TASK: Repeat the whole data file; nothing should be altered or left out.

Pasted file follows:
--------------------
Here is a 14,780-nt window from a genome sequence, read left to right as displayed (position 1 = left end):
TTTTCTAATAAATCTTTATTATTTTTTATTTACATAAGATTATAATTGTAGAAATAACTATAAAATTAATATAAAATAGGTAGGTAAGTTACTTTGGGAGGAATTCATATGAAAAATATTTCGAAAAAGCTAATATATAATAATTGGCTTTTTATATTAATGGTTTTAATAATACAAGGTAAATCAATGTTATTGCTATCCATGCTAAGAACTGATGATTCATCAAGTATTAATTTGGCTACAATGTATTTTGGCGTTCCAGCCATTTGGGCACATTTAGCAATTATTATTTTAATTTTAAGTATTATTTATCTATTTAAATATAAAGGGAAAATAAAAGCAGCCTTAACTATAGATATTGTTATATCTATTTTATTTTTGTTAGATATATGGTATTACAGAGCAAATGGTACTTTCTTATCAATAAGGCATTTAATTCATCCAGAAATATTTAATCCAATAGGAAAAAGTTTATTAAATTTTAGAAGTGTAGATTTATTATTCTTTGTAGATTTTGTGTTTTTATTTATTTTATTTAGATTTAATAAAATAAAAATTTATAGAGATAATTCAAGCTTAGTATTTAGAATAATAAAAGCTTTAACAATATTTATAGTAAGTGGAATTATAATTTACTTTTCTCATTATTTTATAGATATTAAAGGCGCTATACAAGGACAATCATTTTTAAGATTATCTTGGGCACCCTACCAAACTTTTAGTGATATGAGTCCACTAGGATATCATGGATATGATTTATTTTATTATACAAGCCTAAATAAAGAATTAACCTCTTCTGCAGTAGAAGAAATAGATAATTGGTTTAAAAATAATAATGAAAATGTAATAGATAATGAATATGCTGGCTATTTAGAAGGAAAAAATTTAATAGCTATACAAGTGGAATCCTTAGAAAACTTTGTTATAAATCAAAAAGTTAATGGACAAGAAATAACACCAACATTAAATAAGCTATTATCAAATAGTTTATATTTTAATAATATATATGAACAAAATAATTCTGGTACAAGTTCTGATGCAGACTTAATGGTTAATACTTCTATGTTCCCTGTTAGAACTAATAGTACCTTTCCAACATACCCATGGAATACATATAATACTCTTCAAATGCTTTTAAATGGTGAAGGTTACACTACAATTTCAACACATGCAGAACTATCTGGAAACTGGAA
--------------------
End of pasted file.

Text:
Here is a 14,780-nt window from a genome sequence, read left to right as displayed (position 1 = left end):
TTTTCTAATAAATCTTTATTATTTTTTATTTACATAAGATTATAATTGTAGAAATAACTATAAAATTAATATAAAATAGGTAGGTAAGTTACTTTGGGAGGAATTCATATGAAAAATATTTCGAAAAAGCTAATATATAATAATTGGCTTTTTATATTAATGGTTTTAATAATACAAGGTAAATCAATGTTATTGCTATCCATGCTAAGAACTGATGATTCATCAAGTATTAATTTGGCTACAATGTATTTTGGCGTTCCAGCCATTTGGGCACATTTAGCAATTATTATTTTAATTTTAAGTATTATTTATCTATTTAAATATAAAGGGAAAATAAAAGCAGCCTTAACTATAGATATTGTTATATCTATTTTATTTTTGTTAGATATATGGTATTACAGAGCAAATGGTACTTTCTTATCAATAAGGCATTTAATTCATCCAGAAATATTTAATCCAATAGGAAAAAGTTTATTAAATTTTAGAAGTGTAGATTTATTATTCTTTGTAGATTTTGTGTTTTTATTTATTTTATTTAGATTTAATAAAATAAAAATTTATAGAGATAATTCAAGCTTAGTATTTAGAATAATAAAAGCTTTAACAATATTTATAGTAAGTGGAATTATAATTTACTTTTCTCATTATTTTATAGATATTAAAGGCGCTATACAAGGACAATCATTTTTAAGATTATCTTGGGCACCCTACCAAACTTTTAGTGATATGAGTCCACTAGGATATCATGGATATGATTTATTTTATTATACAAGCCTAAATAAAGAATTAACCTCTTCTGCAGTAGAAGAAATAGATAATTGGTTTAAAAATAATAATGAAAATGTAATAGATAATGAATATGCTGGCTATTTAGAAGGAAAAAATTTAATAGCTATACAAGTGGAATCCTTAGAAAACTTTGTTATAAATCAAAAAGTTAATGGACAAGAAATAACACCAACATTAAATAAGCTATTATCAAATAGTTTATATTTTAATAATATATATGAACAAAATAATTCTGGTACAAGTTCTGATGCAGACTTAATGGTTAATACTTCTATGTTCCCTGTTAGAACTAATAGTACCTTTCCAACATACCCATGGAATACATATAATACTCTTCAAATGCTTTTAAATGGTGAAGGTTACACTACAATTTCAACACATGCAGAACTATCTGGAAACTGGAA